Kissimmee, Florida – Yesterday, Puerto Rican congressman Luis Gutiérrez led a party at a renowned restaurant here -where he arrived with pleneros and leaders of community organizations- to encourage those present to register as voters.
This effort to move Puerto Ricans and Hispanics to express themselves through voting will be part of the work that Gutiérrez will carry out once he retires -after 26 years in Congress- on January 3.
Leading a group of pleneros, Gutiérrez tried to set the pace with a cowbell and went into Pal 'Campo, a Puerto Rican restaurant, surprising the people who crowded the place.
Betsy Franceschini, director of the Hispanic Federation; former Florida state legislator Tony Suarez; and Jimmy Torres, spokesman for "Boricua Vota", the organization that coordinated the effort, were also with Gutiérrez.
"If you keep saying that you are not going to vote, then do not complain about the results," the pleneros were singing.
Torres, who was singing and at the same time directed the musicians, launched a brief message: "We come to tell you that we have until Tuesday (October 9) to register," and it all ended singing “ What a beautiful flag".
Gutiérrez explained that this is the goal of these surprise efforts that community organizations have been doing. "They are not long speeches. Only music to attract attention and remind them of the motherland. Then, we tell them to register and to do it now," said the congressman.
In Florida - where 1.2 million Puerto Ricans live -, there are about 500,000 Puerto Ricans registered as voters, however it is estimated that there are another 300,000 who can vote, but are not registered.
Some community organizations focus on the awareness phase facing the elections, without speaking in favor or against any candidate due to the limitations imposed by their registration in the Federal Internal Revenue Service. But Gutiérrez, who does not have that limitation, stated that his campaign clearly aims to prevent Trump from being re-elected.
"If we do not fight Trump´s presidency, Puerto Rico´s reconstruction will take much longer," he said, noting that he is not interested in getting involved in the island's active politics once he moves back there.
In the United States there are more than 5 million Puerto Ricans. "Since we are so many, it is easy to elect a president who is respectful and facilitates Puerto Rico to live under 21st century standards. Instead, we currently have one who has shown a lot of cruelty," he said.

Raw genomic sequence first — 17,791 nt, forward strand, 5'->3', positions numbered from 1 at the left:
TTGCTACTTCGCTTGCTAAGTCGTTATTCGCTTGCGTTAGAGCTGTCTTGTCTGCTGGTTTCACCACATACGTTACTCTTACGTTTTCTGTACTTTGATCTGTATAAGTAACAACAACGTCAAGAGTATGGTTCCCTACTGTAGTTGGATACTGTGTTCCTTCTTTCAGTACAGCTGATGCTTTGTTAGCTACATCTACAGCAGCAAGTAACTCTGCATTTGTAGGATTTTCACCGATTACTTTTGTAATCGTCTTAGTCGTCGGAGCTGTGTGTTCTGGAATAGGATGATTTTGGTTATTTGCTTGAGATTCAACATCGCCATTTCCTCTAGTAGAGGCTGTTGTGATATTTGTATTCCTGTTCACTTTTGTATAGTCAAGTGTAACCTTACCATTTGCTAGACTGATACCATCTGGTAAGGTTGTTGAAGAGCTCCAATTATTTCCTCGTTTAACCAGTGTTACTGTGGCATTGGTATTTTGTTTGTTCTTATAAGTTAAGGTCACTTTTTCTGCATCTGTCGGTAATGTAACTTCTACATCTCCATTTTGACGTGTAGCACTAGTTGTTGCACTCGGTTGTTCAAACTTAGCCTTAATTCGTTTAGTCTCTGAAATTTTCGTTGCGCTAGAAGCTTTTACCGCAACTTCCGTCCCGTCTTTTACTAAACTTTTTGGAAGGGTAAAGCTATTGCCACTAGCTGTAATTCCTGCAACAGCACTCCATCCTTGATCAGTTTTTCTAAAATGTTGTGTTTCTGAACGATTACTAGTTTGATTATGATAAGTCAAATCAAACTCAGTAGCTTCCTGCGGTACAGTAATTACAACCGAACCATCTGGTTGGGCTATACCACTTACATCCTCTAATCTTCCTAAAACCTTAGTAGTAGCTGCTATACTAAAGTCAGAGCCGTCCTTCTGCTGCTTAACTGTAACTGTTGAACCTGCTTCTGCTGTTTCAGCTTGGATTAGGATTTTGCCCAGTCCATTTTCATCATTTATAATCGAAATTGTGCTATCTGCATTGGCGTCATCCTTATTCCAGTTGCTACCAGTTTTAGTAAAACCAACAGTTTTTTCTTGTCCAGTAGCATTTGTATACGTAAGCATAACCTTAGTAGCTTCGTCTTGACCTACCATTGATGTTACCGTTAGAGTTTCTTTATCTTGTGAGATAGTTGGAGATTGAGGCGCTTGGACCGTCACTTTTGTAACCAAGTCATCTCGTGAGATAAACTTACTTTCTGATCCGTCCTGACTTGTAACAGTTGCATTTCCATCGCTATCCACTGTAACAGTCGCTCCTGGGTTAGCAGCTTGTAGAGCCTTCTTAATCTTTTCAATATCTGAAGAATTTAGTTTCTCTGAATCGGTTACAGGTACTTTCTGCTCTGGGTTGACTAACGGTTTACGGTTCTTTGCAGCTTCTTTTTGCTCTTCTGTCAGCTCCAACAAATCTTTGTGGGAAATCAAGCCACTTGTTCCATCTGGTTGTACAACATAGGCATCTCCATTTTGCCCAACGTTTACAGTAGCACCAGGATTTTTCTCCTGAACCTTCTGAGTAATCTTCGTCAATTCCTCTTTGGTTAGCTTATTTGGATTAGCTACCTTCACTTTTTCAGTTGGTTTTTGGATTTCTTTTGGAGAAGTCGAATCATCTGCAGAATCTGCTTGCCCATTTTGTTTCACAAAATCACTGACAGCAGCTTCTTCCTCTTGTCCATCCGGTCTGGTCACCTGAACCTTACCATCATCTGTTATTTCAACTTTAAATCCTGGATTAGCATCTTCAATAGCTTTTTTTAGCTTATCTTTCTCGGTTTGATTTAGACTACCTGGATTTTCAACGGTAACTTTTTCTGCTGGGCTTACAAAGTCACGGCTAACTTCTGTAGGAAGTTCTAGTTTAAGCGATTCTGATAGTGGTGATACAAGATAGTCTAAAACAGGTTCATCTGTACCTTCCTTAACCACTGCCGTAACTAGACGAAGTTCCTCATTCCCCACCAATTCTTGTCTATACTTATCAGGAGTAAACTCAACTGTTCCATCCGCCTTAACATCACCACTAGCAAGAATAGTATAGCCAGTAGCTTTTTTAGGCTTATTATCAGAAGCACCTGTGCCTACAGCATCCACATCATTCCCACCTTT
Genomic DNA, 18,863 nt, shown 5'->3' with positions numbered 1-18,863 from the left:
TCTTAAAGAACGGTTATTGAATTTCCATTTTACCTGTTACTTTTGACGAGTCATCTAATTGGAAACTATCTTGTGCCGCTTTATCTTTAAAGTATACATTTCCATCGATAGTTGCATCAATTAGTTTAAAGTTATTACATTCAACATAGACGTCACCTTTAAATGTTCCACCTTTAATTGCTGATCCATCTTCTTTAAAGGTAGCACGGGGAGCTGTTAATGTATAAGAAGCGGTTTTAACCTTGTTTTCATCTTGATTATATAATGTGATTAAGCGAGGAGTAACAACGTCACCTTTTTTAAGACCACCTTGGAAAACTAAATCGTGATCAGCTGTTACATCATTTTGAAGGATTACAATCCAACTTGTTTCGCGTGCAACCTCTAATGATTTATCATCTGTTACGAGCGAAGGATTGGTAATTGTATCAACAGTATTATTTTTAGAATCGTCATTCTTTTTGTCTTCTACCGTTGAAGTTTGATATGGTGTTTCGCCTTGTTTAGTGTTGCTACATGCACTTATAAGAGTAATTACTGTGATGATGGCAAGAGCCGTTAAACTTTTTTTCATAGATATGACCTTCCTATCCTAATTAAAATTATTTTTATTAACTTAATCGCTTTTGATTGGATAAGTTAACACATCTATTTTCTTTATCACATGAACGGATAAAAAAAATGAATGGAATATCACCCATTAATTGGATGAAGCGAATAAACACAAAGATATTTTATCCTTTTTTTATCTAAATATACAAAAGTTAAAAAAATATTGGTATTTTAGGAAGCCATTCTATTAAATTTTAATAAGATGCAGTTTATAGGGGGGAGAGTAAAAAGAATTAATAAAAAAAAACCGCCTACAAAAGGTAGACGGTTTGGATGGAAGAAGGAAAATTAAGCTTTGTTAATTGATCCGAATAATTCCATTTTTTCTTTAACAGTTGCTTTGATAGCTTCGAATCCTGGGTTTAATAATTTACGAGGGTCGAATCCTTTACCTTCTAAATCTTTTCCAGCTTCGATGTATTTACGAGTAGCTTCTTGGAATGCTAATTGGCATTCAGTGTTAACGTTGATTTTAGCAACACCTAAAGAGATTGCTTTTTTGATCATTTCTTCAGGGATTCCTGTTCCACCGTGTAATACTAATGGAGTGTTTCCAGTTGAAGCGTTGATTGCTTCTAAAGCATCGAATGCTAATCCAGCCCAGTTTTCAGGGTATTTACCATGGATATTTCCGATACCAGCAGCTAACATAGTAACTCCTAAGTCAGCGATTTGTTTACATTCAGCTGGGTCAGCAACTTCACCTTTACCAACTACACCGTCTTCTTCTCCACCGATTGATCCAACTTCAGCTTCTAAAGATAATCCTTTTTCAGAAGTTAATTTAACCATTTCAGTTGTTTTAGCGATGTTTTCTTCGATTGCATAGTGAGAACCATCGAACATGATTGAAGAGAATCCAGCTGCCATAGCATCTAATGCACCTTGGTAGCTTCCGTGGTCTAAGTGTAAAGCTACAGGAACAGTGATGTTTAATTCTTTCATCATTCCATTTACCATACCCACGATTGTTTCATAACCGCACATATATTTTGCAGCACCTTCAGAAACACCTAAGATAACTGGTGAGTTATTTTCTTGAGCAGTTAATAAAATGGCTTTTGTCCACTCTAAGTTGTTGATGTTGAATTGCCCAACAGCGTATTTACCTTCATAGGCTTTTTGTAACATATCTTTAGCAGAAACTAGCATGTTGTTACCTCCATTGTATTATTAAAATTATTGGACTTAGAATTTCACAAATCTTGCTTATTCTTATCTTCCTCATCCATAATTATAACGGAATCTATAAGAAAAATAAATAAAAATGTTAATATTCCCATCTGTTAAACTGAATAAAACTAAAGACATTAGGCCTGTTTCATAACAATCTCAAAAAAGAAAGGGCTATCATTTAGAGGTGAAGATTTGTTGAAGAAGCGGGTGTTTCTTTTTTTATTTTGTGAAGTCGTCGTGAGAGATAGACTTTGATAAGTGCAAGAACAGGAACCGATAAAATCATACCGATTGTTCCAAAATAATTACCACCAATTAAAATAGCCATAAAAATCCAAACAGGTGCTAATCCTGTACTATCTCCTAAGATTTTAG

Gutiérrez arrived in Orlando from Miami, where he was met with pro-immigrant organizations and Puerto Rican communities and he also campaigned for Andrew Gillum, Democratic candidate for governor of Florida who, if successful, will become the first African-American governor of this state.
His daughter is campaigning for assemblywoman in Chicago, once that campaign ends, Gutiérrez and his wife, Zoraida, will move to a house in Dorado.
"I want to have my base of operation in Puerto Rico because I can easily travel to Orlando and Pennsylvania from there, which are two important cities in terms of elections, something important when deciding who will win the United States presidency, and to move the Puerto Rican vote there to avoid (Donald) Trump being re-elected," told Gutiérrez to El Nuevo Día.
The congressman has not lived in Puerto Rico since 1977.
"I want to return and experience first hand what it means not to have continuous electricity service, I want to experience what the residents of the island live on a daily basis, and I want to be there when the Oversight Board, not elected by Puerto Ricans, makes decisions", he said.
In Florida, registered citizens can vote in person at polling stations on November 6 or they can request for the ballot to be mailed to them.
October 31 is the deadline to request the ballot by mail. It must be sent by mail the day before the elections, that is, on November 5.
In these mid-term elections, governor, Congress members, state legislators, sheriffs, judges, and school board members will be elected in Florida.
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